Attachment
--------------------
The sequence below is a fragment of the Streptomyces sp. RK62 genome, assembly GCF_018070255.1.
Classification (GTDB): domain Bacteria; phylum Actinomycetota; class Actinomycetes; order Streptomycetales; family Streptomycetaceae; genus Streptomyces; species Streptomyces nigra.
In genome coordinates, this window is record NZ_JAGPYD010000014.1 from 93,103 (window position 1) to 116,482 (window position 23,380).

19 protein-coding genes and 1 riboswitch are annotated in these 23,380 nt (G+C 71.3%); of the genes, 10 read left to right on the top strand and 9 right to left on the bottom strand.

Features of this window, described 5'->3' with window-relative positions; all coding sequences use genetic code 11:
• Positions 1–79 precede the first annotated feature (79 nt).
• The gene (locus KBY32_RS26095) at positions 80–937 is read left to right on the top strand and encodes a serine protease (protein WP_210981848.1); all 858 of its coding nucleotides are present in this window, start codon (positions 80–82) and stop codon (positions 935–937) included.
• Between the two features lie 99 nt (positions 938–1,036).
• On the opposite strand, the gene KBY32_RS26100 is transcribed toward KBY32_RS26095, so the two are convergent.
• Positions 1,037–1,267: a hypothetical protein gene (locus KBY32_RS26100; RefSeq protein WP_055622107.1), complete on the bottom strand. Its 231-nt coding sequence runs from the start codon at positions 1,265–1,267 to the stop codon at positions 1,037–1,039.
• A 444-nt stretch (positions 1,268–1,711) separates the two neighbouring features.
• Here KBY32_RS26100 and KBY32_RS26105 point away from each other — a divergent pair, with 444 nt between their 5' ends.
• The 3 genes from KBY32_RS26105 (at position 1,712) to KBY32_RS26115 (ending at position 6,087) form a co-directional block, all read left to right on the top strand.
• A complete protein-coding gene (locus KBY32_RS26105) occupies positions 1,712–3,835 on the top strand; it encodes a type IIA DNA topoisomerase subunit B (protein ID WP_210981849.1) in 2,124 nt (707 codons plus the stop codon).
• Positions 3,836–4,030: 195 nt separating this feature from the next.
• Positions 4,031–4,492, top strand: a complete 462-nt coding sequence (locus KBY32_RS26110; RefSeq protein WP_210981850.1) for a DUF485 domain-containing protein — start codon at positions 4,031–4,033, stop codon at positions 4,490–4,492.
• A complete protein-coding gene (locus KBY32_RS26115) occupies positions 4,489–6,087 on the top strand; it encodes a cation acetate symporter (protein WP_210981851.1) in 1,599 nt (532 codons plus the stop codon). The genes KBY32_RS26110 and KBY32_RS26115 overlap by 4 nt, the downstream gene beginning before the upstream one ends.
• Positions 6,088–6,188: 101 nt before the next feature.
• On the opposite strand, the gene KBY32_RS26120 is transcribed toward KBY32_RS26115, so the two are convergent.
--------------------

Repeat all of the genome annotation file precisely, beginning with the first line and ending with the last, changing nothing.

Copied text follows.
The sequence below is a fragment of the Streptomyces sp. RK62 genome, assembly GCF_018070255.1.
Classification (GTDB): domain Bacteria; phylum Actinomycetota; class Actinomycetes; order Streptomycetales; family Streptomycetaceae; genus Streptomyces; species Streptomyces nigra.
In genome coordinates, this window is record NZ_JAGPYD010000014.1 from 93,103 (window position 1) to 116,482 (window position 23,380).

19 protein-coding genes and 1 riboswitch are annotated in these 23,380 nt (G+C 71.3%); of the genes, 10 read left to right on the top strand and 9 right to left on the bottom strand.

Features of this window, described 5'->3' with window-relative positions; all coding sequences use genetic code 11:
• Positions 1–79 precede the first annotated feature (79 nt).
• The gene (locus KBY32_RS26095) at positions 80–937 is read left to right on the top strand and encodes a serine protease (protein WP_210981848.1); all 858 of its coding nucleotides are present in this window, start codon (positions 80–82) and stop codon (positions 935–937) included.
• Between the two features lie 99 nt (positions 938–1,036).
• On the opposite strand, the gene KBY32_RS26100 is transcribed toward KBY32_RS26095, so the two are convergent.
• Positions 1,037–1,267: a hypothetical protein gene (locus KBY32_RS26100; RefSeq protein WP_055622107.1), complete on the bottom strand. Its 231-nt coding sequence runs from the start codon at positions 1,265–1,267 to the stop codon at positions 1,037–1,039.
• A 444-nt stretch (positions 1,268–1,711) separates the two neighbouring features.
• Here KBY32_RS26100 and KBY32_RS26105 point away from each other — a divergent pair, with 444 nt between their 5' ends.
• The 3 genes from KBY32_RS26105 (at position 1,712) to KBY32_RS26115 (ending at position 6,087) form a co-directional block, all read left to right on the top strand.
• A complete protein-coding gene (locus KBY32_RS26105) occupies positions 1,712–3,835 on the top strand; it encodes a type IIA DNA topoisomerase subunit B (protein ID WP_210981849.1) in 2,124 nt (707 codons plus the stop codon).
• Positions 3,836–4,030: 195 nt separating this feature from the next.
• Positions 4,031–4,492, top strand: a complete 462-nt coding sequence (locus KBY32_RS26110; RefSeq protein WP_210981850.1) for a DUF485 domain-containing protein — start codon at positions 4,031–4,033, stop codon at positions 4,490–4,492.
• A complete protein-coding gene (locus KBY32_RS26115) occupies positions 4,489–6,087 on the top strand; it encodes a cation acetate symporter (protein WP_210981851.1) in 1,599 nt (532 codons plus the stop codon). The genes KBY32_RS26110 and KBY32_RS26115 overlap by 4 nt, the downstream gene beginning before the upstream one ends.
• Positions 6,088–6,188: 101 nt before the next feature.
• On the opposite strand, the gene KBY32_RS26120 is transcribed toward KBY32_RS26115, so the two are convergent.